Creating Greater Value Without Discounting

Creating Greater Value Without Discounting

February 20th, 2013 // 11:44 am @

The next three profit reports will focus on conducting “sales” in your business. This is not about selling, but instead about the BIG RED signs you see in retail stores that read “SALE”. We are all tempted to slash prices in order to entice more buyers; but there is a right way and a wrong way to go about it.

In today’s issue, I am going to dive into the driving force behind sales and how to achieve the same result without reducing prices, cutting profit, and cheating yourself.

The fundamental factor of a sale is the (either perceived or real) increase in VALUE. Value has a lot of definitions. I believe it to be separate from PRICE, though some make the counter argument. It can also be used in different contexts, so let’s focus very narrowly.

For our purposes here, Value = Worth – Price

In other words, the difference of a product or service’s worth compared to its price. As evidence, people use the phrase “It’s a great value,” to suggest something is cheap compared to what you are getting.

Business owners discount in order to increase value (by decreasing price and keeping worth equal) and making the transaction more appealing to customers.

In the next issue, I’ll review why that’s the WRONG way to go about increasing value and the dangers that lurk in that method. I’ll address a few exceptions (when it is appropriate to discount) in the third Profit Report in this series.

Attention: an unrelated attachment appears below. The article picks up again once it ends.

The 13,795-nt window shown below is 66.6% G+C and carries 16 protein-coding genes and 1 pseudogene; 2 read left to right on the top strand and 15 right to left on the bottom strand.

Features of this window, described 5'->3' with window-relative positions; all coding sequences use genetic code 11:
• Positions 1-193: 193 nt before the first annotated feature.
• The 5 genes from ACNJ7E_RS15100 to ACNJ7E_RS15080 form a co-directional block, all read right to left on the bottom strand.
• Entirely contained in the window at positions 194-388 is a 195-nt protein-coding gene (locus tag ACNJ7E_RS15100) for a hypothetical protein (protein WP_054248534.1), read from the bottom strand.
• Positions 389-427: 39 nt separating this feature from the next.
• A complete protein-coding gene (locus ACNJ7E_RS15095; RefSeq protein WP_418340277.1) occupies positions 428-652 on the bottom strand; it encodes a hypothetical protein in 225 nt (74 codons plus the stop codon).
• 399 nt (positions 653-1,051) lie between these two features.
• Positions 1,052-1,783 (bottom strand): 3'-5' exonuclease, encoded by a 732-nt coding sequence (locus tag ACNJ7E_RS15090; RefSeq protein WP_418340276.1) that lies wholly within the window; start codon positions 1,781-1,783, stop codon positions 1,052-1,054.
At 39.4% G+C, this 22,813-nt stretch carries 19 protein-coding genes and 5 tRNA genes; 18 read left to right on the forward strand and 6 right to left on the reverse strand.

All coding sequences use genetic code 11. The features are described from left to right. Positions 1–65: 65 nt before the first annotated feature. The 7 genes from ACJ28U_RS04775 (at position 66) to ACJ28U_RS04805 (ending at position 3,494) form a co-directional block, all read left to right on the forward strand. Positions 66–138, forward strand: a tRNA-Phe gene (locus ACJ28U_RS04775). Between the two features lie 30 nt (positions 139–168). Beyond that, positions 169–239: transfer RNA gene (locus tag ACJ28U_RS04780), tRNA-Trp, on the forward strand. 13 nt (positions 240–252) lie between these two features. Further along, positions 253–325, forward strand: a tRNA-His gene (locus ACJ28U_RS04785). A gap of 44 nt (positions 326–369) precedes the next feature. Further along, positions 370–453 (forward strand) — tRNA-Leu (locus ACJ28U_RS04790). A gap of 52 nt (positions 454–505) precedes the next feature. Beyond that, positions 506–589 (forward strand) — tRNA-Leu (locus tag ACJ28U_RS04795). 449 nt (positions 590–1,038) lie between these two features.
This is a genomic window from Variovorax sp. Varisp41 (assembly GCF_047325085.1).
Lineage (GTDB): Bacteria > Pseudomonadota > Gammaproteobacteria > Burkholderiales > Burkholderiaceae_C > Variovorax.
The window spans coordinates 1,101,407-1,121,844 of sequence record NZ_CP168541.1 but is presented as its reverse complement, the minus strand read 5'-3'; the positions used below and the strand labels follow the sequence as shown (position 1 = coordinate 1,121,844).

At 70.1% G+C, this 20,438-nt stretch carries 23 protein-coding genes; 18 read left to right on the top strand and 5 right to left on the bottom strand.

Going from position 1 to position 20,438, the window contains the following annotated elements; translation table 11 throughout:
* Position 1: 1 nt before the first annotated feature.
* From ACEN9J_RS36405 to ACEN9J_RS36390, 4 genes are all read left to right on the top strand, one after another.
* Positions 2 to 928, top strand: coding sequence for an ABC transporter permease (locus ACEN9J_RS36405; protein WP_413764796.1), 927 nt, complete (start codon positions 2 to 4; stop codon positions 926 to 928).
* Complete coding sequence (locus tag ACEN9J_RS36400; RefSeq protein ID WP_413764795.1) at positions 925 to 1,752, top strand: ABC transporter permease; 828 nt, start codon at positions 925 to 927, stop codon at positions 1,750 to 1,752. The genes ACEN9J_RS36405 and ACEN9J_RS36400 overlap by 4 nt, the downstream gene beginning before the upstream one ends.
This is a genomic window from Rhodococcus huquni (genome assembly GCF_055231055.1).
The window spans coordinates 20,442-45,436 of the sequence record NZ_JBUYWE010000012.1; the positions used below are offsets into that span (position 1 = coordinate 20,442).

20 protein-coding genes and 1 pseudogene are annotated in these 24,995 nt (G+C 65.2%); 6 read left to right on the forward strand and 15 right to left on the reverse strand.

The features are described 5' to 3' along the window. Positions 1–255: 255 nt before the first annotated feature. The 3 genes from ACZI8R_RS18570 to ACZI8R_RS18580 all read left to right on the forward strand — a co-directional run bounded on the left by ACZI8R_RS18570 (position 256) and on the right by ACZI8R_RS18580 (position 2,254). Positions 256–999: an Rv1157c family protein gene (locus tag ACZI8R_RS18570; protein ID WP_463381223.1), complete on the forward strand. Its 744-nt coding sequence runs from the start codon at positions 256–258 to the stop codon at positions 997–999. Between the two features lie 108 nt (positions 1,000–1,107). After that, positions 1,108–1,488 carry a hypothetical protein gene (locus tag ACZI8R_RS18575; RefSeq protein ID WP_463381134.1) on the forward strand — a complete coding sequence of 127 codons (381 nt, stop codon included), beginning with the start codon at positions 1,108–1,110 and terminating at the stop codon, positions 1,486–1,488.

As the title suggests, there is a way to increase value without discounting. Simple algebra tells us, if we can’t decrease price, then we must (at minimum) increase worth.

The most effective way to increase the worth of your proposition to a customer is to… BUNDLE.

Adding several products and services together in one offer is very common, but VERY FEW entrepreneurs think of this tactic as a “SALE”. I would recommend also increasing price, just not at the rate you increase the worth.

If increase orders for Product ‘A’, which retails for $100, combine it with Products ‘C’ and ‘D’ into one bundle. The total retail value would normally be $250, but in this bundle we’ll price it at $175. With this method, you’ve actually increase the transactions amount while still increasing the value proposition to the customer.

The customer ‘saves’ $75 but you’ve managed to keep the price integrity of Product A at $100 (not to mention the price integrity of ‘C’ and ‘D’ as well.

The company that does this better than anyone is QVC.

Watch their ‘presentations’ and you’ll recognize this strategy instantly; especially with high priced electronics.

Let’s look at QVC’s approach to selling the Apple iPad. Apple will not let retailers significantly discount the price of their latest versions. QVC, Best Buy, all sell it for nearly the exact same price. However, QVC often competes on price (or more accurately on VALUE).

QVC sells the iPad BUNDLE for $700 to $900 and yet it’s at a discount. By including cases, headphones, chargers, and anything else you’d ever need – they are able to multiply the worth of the bundle and offer a huge savings to the customers.

Try this creative sale for yourself and see the results. Check back next week for dark-side of discounting.

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